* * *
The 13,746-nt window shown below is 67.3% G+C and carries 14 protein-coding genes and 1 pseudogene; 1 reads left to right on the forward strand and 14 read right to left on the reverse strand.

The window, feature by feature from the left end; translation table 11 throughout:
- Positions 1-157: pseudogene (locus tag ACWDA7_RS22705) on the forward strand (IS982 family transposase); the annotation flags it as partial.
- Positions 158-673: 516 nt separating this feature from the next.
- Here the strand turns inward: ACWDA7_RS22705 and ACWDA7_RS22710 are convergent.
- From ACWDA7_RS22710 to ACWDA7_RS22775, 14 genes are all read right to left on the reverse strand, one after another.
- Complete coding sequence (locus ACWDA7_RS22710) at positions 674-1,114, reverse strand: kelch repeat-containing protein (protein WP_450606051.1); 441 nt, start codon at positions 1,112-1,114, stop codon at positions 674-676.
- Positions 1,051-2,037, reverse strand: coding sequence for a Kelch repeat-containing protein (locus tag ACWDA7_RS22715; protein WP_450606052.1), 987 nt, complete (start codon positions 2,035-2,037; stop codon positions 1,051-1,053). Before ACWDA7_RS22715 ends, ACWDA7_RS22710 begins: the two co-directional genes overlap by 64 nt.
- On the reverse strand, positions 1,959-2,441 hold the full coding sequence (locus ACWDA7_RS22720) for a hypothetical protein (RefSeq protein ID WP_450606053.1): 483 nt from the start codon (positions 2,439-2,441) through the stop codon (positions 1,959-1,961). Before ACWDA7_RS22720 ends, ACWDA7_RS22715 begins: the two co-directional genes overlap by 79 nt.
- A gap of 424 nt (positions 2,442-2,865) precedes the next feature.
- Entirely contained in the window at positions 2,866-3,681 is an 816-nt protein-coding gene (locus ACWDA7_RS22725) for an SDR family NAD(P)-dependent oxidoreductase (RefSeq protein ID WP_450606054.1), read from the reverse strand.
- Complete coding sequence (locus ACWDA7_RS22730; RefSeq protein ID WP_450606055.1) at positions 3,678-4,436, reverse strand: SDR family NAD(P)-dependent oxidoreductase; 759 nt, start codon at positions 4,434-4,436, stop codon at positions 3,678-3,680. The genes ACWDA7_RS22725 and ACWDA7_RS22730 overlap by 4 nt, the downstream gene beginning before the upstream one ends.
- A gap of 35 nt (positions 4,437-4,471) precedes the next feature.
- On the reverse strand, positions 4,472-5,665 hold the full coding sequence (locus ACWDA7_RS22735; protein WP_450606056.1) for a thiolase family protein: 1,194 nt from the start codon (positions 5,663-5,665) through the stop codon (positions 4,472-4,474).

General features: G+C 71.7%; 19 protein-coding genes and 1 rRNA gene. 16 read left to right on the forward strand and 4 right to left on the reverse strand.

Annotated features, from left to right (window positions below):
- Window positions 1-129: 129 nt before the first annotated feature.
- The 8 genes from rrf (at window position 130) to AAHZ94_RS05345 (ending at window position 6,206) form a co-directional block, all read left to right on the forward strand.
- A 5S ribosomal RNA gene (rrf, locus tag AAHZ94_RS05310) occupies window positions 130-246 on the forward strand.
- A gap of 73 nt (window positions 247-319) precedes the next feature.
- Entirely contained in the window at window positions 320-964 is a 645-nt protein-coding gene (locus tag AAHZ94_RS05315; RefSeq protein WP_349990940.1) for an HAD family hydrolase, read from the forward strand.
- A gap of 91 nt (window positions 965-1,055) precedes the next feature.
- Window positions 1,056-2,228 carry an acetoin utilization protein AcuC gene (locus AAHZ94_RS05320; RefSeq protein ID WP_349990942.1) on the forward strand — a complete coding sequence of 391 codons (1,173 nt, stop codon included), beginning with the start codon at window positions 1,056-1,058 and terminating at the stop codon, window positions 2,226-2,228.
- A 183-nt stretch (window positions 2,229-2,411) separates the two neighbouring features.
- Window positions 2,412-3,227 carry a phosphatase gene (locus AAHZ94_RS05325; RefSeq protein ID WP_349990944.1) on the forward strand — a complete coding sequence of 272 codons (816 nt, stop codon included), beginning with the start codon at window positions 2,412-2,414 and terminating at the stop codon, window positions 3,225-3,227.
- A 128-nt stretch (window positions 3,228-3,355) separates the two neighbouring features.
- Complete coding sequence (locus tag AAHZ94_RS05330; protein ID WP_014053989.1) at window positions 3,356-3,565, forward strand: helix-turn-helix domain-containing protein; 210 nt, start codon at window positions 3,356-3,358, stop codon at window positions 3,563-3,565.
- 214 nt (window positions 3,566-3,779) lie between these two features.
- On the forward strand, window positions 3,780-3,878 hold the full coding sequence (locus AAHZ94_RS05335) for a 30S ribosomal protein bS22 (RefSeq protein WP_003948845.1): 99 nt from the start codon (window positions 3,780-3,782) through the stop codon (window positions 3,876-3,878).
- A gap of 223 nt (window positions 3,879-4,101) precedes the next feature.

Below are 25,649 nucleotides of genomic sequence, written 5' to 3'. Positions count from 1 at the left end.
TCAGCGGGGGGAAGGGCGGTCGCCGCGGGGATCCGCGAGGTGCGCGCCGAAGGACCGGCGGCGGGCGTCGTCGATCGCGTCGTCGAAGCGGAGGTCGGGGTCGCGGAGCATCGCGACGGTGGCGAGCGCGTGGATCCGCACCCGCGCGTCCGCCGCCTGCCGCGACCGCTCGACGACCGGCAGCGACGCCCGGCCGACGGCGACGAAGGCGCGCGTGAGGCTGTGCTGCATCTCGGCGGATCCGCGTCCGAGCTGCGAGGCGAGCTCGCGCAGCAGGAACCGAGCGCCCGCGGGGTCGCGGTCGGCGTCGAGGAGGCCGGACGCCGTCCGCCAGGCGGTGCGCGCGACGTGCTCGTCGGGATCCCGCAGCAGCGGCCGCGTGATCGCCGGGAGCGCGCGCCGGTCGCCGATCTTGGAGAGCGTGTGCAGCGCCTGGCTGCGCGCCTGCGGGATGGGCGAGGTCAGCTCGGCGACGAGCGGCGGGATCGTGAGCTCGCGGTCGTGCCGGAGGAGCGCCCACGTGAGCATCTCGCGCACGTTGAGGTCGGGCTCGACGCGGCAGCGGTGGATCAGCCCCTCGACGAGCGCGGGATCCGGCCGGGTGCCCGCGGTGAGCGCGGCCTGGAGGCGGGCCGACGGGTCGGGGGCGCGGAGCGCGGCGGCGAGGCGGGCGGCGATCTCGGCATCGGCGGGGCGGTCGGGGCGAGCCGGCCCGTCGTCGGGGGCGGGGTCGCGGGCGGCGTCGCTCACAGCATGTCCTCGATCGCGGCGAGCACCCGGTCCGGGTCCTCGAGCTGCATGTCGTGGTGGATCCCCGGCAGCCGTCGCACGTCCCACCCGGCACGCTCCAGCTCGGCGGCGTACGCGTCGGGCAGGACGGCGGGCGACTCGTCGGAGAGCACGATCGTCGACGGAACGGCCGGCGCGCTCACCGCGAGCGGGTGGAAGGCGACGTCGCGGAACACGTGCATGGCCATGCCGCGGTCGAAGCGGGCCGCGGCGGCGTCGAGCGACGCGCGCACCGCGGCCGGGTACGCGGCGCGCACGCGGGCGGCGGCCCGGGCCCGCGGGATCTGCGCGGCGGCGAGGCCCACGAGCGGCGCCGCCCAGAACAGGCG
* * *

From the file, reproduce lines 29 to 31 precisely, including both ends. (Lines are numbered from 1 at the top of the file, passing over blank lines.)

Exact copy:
- On the forward strand, window positions 3,780-3,878 hold the full coding sequence (locus AAHZ94_RS05335) for a 30S ribosomal protein bS22 (RefSeq protein WP_003948845.1): 99 nt from the start codon (window positions 3,780-3,782) through the stop codon (window positions 3,876-3,878).
- A gap of 223 nt (window positions 3,879-4,101) precedes the next feature.

Below are 25,649 nucleotides of genomic sequence, written 5' to 3'. Positions count from 1 at the left end.